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Dallas Police Association Members Joining Houston Relief Effort

DALLAS (CBSDFW.COM) - It's almost impossible to see what's happening in Houston and other parts of Texas and not want to do something. So, help is on the way! Members of the Dallas Police Association (DPA) are heading out, taking donated food and supplies, to help Hurricane Harvey first-responders and storm victims.

The DPA put out a call for donations after members of the Houston Police Department said they were in need of socks and underwear. For some police officers in the city today will make four days since they've been working around the clock. Many Houston officers have been unable to go home because of flooded streets and others homes are underwater.

Dallas officers said the response was so "overwhelming" that the departure time had to pushed back so all the donated items could be inventoried and packed. "They made the call and we're answering. It was a no-brainer," said Dallas police Senior Cpl. Jaime Castro. "They were here for us when we went through July 7. They sent their officers here to offer their support and anything that we needed at that time. And it was a no brainer for us to answer their cal in their time of need."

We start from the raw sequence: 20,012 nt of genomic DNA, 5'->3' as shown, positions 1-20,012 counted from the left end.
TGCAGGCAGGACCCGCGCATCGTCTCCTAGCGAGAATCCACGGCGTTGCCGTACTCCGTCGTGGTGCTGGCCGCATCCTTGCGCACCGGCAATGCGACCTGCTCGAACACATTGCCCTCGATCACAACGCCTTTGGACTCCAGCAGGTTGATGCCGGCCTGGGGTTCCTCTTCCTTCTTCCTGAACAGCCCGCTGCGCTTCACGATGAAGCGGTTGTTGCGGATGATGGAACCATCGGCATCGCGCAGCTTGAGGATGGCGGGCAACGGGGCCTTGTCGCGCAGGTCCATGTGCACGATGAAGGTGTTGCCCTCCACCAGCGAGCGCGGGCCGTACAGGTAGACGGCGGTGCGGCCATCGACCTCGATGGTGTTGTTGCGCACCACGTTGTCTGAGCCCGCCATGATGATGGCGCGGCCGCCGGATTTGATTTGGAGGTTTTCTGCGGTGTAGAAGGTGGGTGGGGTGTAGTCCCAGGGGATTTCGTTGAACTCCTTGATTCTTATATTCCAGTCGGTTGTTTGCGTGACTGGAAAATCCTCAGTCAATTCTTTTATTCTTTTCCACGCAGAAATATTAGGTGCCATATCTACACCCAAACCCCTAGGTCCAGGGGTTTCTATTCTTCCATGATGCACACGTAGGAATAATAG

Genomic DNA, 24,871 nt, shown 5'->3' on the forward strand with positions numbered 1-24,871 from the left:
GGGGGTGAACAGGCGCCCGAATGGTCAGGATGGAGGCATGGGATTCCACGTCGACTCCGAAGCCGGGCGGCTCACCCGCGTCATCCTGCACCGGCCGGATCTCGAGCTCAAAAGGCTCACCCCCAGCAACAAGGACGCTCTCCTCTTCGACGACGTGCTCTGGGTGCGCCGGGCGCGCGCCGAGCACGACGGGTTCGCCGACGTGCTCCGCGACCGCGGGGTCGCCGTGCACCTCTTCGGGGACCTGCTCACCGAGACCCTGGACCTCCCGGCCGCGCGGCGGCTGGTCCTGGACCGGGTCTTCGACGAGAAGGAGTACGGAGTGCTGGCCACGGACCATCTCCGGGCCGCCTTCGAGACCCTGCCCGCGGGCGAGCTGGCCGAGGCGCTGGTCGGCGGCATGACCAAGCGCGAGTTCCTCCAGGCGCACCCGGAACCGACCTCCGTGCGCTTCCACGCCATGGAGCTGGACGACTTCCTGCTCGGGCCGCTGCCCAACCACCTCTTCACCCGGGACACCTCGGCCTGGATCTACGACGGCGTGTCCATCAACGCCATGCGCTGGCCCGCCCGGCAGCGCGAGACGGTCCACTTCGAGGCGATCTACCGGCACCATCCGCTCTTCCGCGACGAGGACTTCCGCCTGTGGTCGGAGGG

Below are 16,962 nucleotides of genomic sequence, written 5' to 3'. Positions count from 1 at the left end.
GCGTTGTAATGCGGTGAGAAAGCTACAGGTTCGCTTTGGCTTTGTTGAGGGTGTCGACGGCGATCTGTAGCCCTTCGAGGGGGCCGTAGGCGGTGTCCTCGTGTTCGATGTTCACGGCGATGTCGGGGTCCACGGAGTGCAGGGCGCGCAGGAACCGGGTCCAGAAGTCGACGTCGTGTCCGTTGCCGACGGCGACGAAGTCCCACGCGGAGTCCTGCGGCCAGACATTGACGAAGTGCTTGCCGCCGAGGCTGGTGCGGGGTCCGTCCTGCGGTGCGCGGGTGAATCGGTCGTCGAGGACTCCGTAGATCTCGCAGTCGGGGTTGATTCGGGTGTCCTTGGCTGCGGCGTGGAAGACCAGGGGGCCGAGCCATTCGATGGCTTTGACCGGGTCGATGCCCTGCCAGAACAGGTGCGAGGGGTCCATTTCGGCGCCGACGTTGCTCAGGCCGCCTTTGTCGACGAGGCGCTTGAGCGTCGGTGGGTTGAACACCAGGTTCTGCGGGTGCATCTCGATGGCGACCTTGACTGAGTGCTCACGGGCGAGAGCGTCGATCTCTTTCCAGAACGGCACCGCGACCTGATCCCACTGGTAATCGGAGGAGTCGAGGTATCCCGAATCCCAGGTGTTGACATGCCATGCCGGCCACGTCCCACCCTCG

Today DPD offices will be loading up the relief supplies and heading to Houston with all the collected items and food to serve first-responders in Houston a hot meal.

Members of the Texas Air National Guard are also fueling up C-130s and preparing to head down to the Gulf Coast. National Guard will be flying to Galveston to pick up evacuees and bring them back to North Texas. Evacuations in the city began Monday because of food and water shortages and concerns about more rain on the island.

"We are super excited to be able to help out our neighbors down south and we just want them to know that the Dallas/Fort Worth area is sending down support," said Texas National Guard Major Theresa Chrystal who also had words of encouragement for the soon-to-be evacuees. "We will be there as quick as we can, so just be safe and make sure that you're ready to to get up here and we'll take care of you as soon as we can."

High water and flooded roadways continue to make getting in and out of Houston problematic but Dallas officers are prepared. They say there has been word that some roads in Harris County are drying up, but if their path is blocked they'll have to drive as far as they can and then use a boat to ferry the donated supplies from North Texans.

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